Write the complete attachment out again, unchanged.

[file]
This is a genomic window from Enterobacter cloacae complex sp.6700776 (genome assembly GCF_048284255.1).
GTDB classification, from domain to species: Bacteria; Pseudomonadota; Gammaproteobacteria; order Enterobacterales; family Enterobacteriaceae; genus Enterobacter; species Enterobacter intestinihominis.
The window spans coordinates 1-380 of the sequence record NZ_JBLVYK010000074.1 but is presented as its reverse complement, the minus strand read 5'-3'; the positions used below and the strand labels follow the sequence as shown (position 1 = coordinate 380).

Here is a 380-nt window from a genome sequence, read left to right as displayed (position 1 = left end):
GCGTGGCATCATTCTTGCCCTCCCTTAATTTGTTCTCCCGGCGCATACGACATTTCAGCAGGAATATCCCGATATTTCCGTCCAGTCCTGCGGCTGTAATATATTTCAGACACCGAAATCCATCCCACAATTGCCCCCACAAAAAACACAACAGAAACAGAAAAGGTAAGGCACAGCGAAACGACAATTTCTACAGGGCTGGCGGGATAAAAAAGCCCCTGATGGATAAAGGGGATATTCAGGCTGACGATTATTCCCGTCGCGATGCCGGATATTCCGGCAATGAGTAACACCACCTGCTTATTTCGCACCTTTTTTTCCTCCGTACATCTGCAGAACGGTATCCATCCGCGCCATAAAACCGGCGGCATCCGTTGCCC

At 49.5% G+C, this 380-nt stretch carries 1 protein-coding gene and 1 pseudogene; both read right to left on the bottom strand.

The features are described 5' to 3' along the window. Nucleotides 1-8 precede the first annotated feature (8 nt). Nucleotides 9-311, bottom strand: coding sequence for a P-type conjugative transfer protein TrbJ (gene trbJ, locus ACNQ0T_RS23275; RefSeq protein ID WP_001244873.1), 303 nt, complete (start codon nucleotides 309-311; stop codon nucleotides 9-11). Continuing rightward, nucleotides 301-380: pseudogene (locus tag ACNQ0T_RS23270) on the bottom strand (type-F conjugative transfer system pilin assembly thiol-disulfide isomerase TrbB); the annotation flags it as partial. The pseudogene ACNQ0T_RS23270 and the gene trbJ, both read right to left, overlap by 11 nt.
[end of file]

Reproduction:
This is a genomic window from Enterobacter cloacae complex sp.6700776 (genome assembly GCF_048284255.1).
GTDB classification, from domain to species: Bacteria; Pseudomonadota; Gammaproteobacteria; order Enterobacterales; family Enterobacteriaceae; genus Enterobacter; species Enterobacter intestinihominis.
The window spans coordinates 1-380 of the sequence record NZ_JBLVYK010000074.1 but is presented as its reverse complement, the minus strand read 5'-3'; the positions used below and the strand labels follow the sequence as shown (position 1 = coordinate 380).

Here is a 380-nt window from a genome sequence, read left to right as displayed (position 1 = left end):
GCGTGGCATCATTCTTGCCCTCCCTTAATTTGTTCTCCCGGCGCATACGACATTTCAGCAGGAATATCCCGATATTTCCGTCCAGTCCTGCGGCTGTAATATATTTCAGACACCGAAATCCATCCCACAATTGCCCCCACAAAAAACACAACAGAAACAGAAAAGGTAAGGCACAGCGAAACGACAATTTCTACAGGGCTGGCGGGATAAAAAAGCCCCTGATGGATAAAGGGGATATTCAGGCTGACGATTATTCCCGTCGCGATGCCGGATATTCCGGCAATGAGTAACACCACCTGCTTATTTCGCACCTTTTTTTCCTCCGTACATCTGCAGAACGGTATCCATCCGCGCCATAAAACCGGCGGCATCCGTTGCCC

At 49.5% G+C, this 380-nt stretch carries 1 protein-coding gene and 1 pseudogene; both read right to left on the bottom strand.

The features are described 5' to 3' along the window. Nucleotides 1-8 precede the first annotated feature (8 nt). Nucleotides 9-311, bottom strand: coding sequence for a P-type conjugative transfer protein TrbJ (gene trbJ, locus ACNQ0T_RS23275; RefSeq protein ID WP_001244873.1), 303 nt, complete (start codon nucleotides 309-311; stop codon nucleotides 9-11). Continuing rightward, nucleotides 301-380: pseudogene (locus tag ACNQ0T_RS23270) on the bottom strand (type-F conjugative transfer system pilin assembly thiol-disulfide isomerase TrbB); the annotation flags it as partial. The pseudogene ACNQ0T_RS23270 and the gene trbJ, both read right to left, overlap by 11 nt.